Part 4


From the 1900’s to Present
Generally, this period of the 1900’s can be characterized as that time when there is greater emphasis or perhaps push towards locals assuming a sense/semblance of ownership, though some persons contend, that where the church is concerned this was only in a “token way,” especially prior to 1967. Generally as a Methodist Church, this would have been the period immediately after the failed attempt at autonomy; and the push  towards local leadership would have been motivated in part by the Missionaries themselves who desired to  chart new territories. On the local scene, a lot of social and political shifts were taking place. For instance, a  number of local political leaders were emerging and local teachers began to assume leadership of schools.

Within the church it was also a period of great emphasis on training especially of the laity, driven in part by necessity. The coming of the Deaconess Order in 1946 gave impetus to this endeavor especially where women and girls were concerned. A number of lay members came forward as Local Preachers to support the work as the complement of Missionary ministers was simply not adequate. While we would have had candidates for the Methodist Ministry as early as late 1800’s, it was during the 1940’s that our local black ministers began to candidate for the ministry as would be confirmed later in this publication.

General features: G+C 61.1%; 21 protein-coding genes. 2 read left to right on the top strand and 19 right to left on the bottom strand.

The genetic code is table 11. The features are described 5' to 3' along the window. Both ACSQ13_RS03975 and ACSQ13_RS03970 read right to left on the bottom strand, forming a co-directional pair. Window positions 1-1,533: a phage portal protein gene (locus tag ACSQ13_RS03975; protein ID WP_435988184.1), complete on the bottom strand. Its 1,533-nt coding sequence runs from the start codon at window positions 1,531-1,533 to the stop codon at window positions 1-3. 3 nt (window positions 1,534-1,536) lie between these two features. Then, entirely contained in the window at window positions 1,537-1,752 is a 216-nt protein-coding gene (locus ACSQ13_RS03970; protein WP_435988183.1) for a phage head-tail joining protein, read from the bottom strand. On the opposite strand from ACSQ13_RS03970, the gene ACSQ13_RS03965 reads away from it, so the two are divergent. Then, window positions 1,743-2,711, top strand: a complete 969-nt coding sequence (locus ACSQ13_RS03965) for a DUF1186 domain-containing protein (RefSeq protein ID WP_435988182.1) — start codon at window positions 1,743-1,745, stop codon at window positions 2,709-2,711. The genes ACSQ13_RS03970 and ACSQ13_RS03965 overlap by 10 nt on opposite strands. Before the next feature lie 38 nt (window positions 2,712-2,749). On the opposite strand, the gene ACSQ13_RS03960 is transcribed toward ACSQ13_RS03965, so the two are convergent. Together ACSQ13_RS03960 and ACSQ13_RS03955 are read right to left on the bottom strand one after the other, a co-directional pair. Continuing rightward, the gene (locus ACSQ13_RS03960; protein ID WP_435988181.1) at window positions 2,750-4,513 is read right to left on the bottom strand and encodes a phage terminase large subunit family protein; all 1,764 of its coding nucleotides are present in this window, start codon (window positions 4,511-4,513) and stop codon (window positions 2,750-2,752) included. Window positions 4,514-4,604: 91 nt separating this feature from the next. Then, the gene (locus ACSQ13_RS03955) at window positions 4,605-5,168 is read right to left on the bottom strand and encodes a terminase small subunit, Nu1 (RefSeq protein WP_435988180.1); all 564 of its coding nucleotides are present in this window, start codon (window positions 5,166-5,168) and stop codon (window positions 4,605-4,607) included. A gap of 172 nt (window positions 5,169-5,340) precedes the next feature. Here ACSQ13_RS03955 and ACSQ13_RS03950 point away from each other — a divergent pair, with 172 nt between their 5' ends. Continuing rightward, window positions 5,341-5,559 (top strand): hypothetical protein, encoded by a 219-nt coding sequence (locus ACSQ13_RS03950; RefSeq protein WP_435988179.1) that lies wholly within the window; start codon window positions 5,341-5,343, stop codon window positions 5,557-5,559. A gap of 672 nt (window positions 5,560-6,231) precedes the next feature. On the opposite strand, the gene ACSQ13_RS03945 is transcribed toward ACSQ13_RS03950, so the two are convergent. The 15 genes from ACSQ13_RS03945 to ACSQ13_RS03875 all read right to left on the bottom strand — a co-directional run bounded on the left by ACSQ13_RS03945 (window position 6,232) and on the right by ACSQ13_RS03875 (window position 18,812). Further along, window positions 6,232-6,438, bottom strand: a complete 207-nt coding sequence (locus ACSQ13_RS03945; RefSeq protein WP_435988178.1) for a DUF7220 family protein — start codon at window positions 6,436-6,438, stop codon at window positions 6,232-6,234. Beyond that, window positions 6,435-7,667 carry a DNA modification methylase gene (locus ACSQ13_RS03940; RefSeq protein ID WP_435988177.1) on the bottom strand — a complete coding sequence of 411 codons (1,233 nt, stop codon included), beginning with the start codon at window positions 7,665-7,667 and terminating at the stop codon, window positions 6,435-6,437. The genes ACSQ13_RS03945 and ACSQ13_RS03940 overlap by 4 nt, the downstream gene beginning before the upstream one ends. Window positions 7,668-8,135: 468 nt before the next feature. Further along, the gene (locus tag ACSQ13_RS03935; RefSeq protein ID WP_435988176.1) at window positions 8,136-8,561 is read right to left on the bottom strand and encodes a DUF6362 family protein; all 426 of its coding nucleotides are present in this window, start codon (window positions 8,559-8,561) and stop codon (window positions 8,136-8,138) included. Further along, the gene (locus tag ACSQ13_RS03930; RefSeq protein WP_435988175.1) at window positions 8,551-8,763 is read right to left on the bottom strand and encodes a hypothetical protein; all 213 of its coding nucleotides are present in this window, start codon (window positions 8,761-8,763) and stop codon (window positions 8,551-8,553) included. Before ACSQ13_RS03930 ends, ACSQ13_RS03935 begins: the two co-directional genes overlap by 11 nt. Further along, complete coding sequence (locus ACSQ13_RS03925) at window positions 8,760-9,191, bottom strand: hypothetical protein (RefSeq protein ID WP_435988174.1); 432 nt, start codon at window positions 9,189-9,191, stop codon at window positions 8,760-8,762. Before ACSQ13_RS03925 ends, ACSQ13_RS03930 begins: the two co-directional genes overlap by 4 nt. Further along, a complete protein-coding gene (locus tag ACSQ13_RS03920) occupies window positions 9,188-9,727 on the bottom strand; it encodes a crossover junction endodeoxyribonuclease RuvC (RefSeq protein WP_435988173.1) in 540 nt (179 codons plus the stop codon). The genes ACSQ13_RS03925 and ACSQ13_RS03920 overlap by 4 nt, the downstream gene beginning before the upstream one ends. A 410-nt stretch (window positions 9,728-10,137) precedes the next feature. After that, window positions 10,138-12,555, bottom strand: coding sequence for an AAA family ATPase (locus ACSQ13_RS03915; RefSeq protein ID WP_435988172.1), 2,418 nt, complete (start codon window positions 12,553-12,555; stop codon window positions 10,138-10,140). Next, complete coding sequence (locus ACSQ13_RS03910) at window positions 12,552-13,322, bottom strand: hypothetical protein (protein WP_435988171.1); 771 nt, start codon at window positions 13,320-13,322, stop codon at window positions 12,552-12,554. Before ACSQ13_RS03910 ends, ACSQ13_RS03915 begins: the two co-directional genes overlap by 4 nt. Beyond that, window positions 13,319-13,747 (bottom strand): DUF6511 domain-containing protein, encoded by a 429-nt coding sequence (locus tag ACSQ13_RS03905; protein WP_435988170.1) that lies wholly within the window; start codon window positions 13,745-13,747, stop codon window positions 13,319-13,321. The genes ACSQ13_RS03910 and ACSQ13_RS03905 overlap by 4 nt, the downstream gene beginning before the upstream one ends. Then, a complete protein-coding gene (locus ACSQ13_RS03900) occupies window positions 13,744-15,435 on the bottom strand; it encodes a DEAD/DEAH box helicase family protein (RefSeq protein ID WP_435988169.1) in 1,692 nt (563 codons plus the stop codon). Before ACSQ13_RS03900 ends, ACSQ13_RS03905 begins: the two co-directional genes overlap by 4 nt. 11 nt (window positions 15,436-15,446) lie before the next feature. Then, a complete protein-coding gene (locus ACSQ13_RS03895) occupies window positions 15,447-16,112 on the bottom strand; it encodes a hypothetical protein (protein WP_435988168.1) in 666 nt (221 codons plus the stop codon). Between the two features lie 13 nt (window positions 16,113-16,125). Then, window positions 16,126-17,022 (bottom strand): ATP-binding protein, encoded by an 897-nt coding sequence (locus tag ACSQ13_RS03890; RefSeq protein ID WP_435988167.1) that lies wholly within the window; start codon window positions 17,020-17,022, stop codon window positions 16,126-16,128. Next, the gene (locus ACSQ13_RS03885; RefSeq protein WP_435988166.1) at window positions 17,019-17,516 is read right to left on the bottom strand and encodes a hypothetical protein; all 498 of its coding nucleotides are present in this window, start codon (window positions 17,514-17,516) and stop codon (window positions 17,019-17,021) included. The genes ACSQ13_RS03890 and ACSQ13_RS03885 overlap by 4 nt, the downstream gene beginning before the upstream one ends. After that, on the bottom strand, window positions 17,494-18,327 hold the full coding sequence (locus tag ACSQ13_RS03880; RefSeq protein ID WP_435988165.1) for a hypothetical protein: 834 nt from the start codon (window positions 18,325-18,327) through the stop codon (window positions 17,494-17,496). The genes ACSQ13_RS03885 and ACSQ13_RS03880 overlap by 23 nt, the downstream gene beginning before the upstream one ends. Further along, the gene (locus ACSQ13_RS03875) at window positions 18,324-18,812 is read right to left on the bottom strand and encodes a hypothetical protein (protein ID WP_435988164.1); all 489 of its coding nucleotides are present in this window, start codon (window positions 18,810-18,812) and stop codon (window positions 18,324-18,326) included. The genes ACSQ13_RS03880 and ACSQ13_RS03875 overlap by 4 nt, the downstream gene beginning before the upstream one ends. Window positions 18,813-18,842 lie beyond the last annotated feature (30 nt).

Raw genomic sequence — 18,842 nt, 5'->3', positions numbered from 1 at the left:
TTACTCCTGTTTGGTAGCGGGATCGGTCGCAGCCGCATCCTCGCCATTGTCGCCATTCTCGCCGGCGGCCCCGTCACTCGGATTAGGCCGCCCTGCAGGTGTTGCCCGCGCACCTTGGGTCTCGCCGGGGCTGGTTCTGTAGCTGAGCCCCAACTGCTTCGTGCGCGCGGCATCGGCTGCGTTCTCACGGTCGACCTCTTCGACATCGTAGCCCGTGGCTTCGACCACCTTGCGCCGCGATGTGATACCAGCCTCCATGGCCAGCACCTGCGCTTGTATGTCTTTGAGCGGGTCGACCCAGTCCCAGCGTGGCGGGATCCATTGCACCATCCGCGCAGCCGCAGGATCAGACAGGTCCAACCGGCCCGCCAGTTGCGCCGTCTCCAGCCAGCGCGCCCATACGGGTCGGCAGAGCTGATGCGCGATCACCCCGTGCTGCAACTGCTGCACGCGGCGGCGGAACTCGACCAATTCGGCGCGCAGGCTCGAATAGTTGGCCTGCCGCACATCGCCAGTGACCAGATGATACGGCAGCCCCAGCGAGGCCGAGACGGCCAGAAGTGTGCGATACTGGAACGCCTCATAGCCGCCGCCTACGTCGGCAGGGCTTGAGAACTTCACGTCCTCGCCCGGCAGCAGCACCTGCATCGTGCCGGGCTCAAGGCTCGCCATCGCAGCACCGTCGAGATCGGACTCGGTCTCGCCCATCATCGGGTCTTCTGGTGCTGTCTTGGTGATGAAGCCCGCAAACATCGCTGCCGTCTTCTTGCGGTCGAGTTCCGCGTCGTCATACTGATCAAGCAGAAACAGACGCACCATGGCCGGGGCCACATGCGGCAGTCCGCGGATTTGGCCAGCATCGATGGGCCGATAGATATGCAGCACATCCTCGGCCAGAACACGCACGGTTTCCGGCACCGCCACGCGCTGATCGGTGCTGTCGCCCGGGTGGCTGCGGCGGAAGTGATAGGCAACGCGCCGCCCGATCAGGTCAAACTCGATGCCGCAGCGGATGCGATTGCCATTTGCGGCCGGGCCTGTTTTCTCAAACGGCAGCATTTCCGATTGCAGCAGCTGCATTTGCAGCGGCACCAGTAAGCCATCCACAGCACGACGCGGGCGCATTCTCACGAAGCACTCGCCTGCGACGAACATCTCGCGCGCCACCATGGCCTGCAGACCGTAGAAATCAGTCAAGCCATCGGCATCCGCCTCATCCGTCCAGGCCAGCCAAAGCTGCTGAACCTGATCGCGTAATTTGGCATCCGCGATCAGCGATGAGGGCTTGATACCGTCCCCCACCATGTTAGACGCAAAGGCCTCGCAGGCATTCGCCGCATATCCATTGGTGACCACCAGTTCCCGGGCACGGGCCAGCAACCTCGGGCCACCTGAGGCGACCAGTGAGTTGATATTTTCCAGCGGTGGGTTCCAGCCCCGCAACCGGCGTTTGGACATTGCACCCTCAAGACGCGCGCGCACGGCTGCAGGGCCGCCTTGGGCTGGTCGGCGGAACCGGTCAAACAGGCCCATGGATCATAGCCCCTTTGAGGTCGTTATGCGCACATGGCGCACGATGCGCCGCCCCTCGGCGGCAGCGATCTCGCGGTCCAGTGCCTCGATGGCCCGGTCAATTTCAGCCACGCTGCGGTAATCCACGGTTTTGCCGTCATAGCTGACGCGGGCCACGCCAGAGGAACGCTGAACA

Our local church has had to respond to these changes that were generally made throughout the Connexion which include: the Conference becoming autonomous in 1967, the Restructuring in 1997, the New Forms of Ministry and the implementation of the MCCA Prayer Book.

Within this period we charted new territories and established the eleventh congregation in the Circuit namely, Cassada Gardens in the 1980’s. Also in the 1980’s we acquired two new manses having demolished the manses on St Mary’s street that were no longer habitable.

We continue to grapple with the challenges of ministry including limited financial resources, limited ordained ministers set aside for fulltime work and insufficient committed lay leadership support, though we have a number of accomplished / professional lay persons in our ranks. In some of our congregations we continue to grapple with the music ministry as finding proficient and dedicated musicians is a challenge.

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